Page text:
DATE: October 25, 2011
TO: Board of Supervisors
SUBJECT: GRANDPARENTS RAISING GRANDCHILDREN (Districts: All)
For generations, grandparents have passed down life lessons to their grandchildren, from teaching them how to throw a baseball to how to bake cookies. But today’s world is much more complicated as economic difficulties and societal changes have thrust many grandparents into roles as surrogate parents to their grandchildren. To protect their grandchildren, many grandparents must immediately learn to navigate a complicated, fast-changing world where synthetic drugs are sold in convenience stores and sexual predators prowl social networking web sites.
Today’s grandparents need more attention and assistance. In our region, about 66,000 grandparents are living with their grandchildren and approximately 32%, or 21,000 are primarily responsible for the welfare of their grandchildren. Many of these older adults are challenged by navigating the complex maze of health, education and social services programs. The resources to assist this population are fragmented and hard to access.
With today’s action, the CAO can obtain input from the community to identify the needs of these grandparents and develop a network of resources and support for this population. The CAO, through the Health and Human Services Agency, can partner with providers in this field. An action plan would be consistent with the Board’s Strategic Initiative of supporting children and families.
SUPERVISOR GREG COX:
- Direct the Chief Administrative Officer to obtain community input to identify needs, resources and solutions for grandparents raising grandchildren.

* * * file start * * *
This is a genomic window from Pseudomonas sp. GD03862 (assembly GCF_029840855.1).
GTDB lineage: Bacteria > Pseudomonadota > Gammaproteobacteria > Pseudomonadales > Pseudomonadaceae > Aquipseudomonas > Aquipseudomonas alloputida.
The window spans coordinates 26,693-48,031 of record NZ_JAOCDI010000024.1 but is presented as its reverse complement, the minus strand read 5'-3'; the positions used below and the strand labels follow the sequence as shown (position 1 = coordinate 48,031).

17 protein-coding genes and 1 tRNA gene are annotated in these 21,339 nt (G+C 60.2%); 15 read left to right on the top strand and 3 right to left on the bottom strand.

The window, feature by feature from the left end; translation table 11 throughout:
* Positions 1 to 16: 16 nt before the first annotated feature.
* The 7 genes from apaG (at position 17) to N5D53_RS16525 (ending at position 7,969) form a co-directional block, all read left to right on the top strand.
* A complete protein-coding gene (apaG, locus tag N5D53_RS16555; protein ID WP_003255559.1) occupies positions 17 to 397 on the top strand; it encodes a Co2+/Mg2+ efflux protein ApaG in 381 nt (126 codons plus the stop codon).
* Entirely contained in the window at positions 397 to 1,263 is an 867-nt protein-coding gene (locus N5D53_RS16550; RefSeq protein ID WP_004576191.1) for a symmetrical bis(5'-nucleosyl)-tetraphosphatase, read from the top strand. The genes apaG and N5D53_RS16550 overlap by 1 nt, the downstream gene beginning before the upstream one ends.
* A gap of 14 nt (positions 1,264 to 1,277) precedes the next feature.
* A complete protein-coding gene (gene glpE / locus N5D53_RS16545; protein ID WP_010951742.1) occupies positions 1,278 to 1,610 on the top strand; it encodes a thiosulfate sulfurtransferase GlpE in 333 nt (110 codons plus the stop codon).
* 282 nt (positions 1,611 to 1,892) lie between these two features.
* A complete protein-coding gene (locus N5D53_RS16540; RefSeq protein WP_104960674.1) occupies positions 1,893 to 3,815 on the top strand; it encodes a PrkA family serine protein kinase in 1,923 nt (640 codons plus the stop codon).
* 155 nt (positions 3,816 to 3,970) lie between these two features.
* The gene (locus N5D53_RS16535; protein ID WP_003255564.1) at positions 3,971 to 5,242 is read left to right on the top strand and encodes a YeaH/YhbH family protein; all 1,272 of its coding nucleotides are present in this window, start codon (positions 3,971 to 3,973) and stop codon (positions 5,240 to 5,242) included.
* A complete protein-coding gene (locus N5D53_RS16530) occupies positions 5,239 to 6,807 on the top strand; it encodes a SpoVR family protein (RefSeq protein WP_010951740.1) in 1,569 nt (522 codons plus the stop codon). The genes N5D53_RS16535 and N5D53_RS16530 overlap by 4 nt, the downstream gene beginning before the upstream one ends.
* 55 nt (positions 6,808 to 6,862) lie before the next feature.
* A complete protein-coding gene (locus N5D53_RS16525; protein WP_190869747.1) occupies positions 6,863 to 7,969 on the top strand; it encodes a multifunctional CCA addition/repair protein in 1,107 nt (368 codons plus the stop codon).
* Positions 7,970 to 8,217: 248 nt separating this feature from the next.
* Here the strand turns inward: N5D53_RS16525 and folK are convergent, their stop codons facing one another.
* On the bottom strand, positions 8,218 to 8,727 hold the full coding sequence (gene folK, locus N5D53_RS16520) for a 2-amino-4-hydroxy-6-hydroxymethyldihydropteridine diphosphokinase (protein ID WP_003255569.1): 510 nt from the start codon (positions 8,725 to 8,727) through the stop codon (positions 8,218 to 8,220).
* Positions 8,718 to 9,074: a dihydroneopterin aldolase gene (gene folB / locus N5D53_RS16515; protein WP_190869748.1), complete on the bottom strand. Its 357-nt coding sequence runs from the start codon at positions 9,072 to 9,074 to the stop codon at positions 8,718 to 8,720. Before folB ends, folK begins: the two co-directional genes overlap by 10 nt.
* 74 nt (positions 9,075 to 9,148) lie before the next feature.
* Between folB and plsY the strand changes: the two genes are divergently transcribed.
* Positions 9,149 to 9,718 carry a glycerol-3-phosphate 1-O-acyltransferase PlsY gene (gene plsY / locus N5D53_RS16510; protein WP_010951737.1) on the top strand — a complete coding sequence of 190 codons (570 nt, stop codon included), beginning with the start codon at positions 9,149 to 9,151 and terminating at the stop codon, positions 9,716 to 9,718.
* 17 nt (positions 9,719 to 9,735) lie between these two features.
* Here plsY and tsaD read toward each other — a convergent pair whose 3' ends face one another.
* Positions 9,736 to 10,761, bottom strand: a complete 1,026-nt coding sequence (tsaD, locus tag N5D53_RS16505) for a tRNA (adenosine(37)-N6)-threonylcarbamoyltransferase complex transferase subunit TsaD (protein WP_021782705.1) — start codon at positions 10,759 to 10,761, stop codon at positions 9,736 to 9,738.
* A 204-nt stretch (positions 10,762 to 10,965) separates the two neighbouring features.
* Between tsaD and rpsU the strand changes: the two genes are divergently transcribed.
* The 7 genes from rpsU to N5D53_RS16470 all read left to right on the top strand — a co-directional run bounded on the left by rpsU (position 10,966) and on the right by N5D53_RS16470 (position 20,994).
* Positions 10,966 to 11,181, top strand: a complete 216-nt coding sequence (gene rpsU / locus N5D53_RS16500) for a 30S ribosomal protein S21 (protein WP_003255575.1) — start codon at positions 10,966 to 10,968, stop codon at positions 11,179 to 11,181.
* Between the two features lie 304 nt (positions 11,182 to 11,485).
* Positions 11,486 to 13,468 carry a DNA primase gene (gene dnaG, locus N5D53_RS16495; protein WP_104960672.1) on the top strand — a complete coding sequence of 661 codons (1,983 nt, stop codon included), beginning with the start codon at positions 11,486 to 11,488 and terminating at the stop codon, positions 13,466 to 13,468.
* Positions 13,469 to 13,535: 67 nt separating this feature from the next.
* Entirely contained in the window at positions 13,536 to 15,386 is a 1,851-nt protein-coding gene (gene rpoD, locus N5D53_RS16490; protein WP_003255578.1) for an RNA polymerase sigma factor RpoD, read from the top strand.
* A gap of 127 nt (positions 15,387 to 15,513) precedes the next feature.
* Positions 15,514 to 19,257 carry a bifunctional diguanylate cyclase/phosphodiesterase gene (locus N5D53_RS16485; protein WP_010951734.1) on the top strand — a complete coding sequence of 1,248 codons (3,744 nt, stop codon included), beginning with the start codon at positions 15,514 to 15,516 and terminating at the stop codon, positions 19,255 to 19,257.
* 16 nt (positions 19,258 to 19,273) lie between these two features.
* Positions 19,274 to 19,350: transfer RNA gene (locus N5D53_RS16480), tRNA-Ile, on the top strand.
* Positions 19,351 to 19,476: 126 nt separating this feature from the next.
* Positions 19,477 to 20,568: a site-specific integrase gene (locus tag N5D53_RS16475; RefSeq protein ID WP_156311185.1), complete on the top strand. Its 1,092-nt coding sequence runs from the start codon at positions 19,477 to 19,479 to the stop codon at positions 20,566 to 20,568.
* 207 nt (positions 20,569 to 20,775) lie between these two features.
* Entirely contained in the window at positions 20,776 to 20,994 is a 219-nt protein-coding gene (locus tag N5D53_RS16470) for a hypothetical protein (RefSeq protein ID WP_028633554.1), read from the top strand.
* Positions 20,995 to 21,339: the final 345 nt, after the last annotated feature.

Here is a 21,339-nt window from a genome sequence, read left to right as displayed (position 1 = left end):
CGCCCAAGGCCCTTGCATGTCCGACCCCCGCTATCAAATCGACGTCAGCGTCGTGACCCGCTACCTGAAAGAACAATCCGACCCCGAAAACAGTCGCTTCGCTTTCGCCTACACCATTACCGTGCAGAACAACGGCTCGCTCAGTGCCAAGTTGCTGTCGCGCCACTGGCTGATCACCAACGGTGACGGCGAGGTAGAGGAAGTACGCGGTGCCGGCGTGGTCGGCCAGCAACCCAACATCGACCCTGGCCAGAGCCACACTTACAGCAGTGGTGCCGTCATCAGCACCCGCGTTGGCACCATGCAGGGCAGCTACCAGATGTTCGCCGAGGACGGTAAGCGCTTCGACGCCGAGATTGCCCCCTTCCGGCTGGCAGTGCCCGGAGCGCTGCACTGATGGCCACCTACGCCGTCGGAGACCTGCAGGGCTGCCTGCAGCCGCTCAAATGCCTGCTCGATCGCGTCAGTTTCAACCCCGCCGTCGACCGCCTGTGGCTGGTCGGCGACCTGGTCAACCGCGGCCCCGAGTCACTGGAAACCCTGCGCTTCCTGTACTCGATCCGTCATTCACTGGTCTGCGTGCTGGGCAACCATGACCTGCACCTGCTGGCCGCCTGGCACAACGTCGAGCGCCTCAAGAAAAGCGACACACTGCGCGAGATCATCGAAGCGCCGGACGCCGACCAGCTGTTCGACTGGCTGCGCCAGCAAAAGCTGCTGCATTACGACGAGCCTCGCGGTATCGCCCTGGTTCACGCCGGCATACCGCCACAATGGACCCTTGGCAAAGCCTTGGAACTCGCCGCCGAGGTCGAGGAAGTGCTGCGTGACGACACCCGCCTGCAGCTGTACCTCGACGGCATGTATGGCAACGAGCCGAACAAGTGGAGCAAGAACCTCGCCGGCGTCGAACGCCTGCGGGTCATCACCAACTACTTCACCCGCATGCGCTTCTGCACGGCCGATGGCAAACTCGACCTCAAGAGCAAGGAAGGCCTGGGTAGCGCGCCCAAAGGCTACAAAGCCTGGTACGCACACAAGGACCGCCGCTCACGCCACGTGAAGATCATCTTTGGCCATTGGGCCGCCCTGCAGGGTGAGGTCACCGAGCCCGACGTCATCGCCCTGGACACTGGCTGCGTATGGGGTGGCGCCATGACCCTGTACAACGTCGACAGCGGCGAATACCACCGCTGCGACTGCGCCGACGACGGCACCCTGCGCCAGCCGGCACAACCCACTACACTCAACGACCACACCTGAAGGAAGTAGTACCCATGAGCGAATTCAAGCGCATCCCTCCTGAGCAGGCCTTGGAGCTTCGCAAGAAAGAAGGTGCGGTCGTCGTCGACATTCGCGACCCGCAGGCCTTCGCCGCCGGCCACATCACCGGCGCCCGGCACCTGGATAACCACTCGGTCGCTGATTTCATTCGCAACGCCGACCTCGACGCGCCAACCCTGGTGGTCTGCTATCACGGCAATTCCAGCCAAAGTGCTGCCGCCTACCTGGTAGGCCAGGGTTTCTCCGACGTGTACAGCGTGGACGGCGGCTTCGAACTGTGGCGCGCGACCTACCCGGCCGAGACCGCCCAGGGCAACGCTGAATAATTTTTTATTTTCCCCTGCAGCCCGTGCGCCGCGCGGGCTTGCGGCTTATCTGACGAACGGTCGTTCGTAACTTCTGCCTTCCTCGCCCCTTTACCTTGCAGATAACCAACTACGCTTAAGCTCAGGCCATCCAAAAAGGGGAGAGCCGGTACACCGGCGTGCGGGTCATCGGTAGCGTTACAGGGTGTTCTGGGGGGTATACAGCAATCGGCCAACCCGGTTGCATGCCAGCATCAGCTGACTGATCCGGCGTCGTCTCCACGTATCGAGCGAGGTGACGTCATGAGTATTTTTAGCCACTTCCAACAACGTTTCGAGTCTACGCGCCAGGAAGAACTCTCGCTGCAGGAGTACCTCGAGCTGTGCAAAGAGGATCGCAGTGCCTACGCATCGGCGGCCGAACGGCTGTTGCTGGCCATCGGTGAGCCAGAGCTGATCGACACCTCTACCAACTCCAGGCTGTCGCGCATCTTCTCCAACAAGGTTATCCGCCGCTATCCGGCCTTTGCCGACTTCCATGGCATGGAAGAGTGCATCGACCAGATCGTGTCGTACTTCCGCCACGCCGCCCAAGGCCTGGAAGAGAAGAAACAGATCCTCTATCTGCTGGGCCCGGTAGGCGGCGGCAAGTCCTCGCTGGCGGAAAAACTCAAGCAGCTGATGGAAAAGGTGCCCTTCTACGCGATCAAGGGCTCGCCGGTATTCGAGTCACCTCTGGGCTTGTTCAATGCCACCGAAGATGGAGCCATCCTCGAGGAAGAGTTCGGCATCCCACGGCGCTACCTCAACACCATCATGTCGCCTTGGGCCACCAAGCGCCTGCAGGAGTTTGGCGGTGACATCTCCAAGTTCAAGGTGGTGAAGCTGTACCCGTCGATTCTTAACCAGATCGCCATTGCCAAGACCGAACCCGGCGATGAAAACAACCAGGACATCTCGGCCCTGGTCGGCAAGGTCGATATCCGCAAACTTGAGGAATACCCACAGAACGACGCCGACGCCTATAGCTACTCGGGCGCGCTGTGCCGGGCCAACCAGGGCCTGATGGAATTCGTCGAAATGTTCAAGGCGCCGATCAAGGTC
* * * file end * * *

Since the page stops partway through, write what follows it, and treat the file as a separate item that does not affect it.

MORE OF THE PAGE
- Direct the Chief Administrative Officer to report back to the Board in 180 days with recommendations for actions to support grandparents responsible for raising their grandchildren.
There is no fiscal impact with the result of this action.
Business Impact Statement
Advisory Board Statement
For generations, grandparents have passed down life lessons to their grandchildren, from teaching them how to throw a baseball to how to bake cookies. But today’s world is much more complicated and economic difficulties and societal changes, including widespread substance abuse, have thrust many grandparents into roles as surrogate parents to their grandchildren. To protect their grandchildren, many grandparents must immediately learn to navigate a complicated, fast-changing world where synthetic drugs are sold in convenience stores and sexual predators prowl social networking web sites.
Throughout the nation, more than 4.9 million children (7 percent) of the children under age 18 live in grandparent-headed households. Approximately 2.7 million children live with grandparents who are responsible for most of the basic needs of the children living with them. In the San Diego region, of the 66,000 older adults living with their grandchildren, approximately 21,000 are primarily responsible for their grandchildren’s daily needs.